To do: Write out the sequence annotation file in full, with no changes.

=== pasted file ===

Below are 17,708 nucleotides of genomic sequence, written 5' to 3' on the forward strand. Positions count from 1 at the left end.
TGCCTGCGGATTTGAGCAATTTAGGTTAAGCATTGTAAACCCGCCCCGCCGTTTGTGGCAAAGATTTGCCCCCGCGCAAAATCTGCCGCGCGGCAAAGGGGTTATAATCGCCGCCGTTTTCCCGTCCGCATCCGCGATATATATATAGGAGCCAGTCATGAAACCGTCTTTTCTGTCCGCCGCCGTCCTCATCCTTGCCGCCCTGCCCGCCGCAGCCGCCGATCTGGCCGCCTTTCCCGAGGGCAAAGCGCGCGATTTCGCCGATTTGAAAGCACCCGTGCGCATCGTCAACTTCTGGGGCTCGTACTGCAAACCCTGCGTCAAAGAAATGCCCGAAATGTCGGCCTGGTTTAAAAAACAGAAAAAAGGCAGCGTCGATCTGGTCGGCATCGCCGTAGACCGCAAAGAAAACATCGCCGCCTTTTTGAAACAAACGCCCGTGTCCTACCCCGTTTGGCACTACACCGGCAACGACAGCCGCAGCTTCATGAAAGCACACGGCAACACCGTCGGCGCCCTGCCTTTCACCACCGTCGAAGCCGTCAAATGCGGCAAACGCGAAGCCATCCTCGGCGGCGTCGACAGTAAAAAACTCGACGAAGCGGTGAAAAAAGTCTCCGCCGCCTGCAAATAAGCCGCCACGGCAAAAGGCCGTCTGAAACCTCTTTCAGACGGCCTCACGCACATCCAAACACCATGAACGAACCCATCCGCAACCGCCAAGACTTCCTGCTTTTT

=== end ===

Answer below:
Below are 17,708 nucleotides of genomic sequence, written 5' to 3' on the forward strand. Positions count from 1 at the left end.
TGCCTGCGGATTTGAGCAATTTAGGTTAAGCATTGTAAACCCGCCCCGCCGTTTGTGGCAAAGATTTGCCCCCGCGCAAAATCTGCCGCGCGGCAAAGGGGTTATAATCGCCGCCGTTTTCCCGTCCGCATCCGCGATATATATATAGGAGCCAGTCATGAAACCGTCTTTTCTGTCCGCCGCCGTCCTCATCCTTGCCGCCCTGCCCGCCGCAGCCGCCGATCTGGCCGCCTTTCCCGAGGGCAAAGCGCGCGATTTCGCCGATTTGAAAGCACCCGTGCGCATCGTCAACTTCTGGGGCTCGTACTGCAAACCCTGCGTCAAAGAAATGCCCGAAATGTCGGCCTGGTTTAAAAAACAGAAAAAAGGCAGCGTCGATCTGGTCGGCATCGCCGTAGACCGCAAAGAAAACATCGCCGCCTTTTTGAAACAAACGCCCGTGTCCTACCCCGTTTGGCACTACACCGGCAACGACAGCCGCAGCTTCATGAAAGCACACGGCAACACCGTCGGCGCCCTGCCTTTCACCACCGTCGAAGCCGTCAAATGCGGCAAACGCGAAGCCATCCTCGGCGGCGTCGACAGTAAAAAACTCGACGAAGCGGTGAAAAAAGTCTCCGCCGCCTGCAAATAAGCCGCCACGGCAAAAGGCCGTCTGAAACCTCTTTCAGACGGCCTCACGCACATCCAAACACCATGAACGAACCCATCCGCAACCGCCAAGACTTCCTGCTTTTT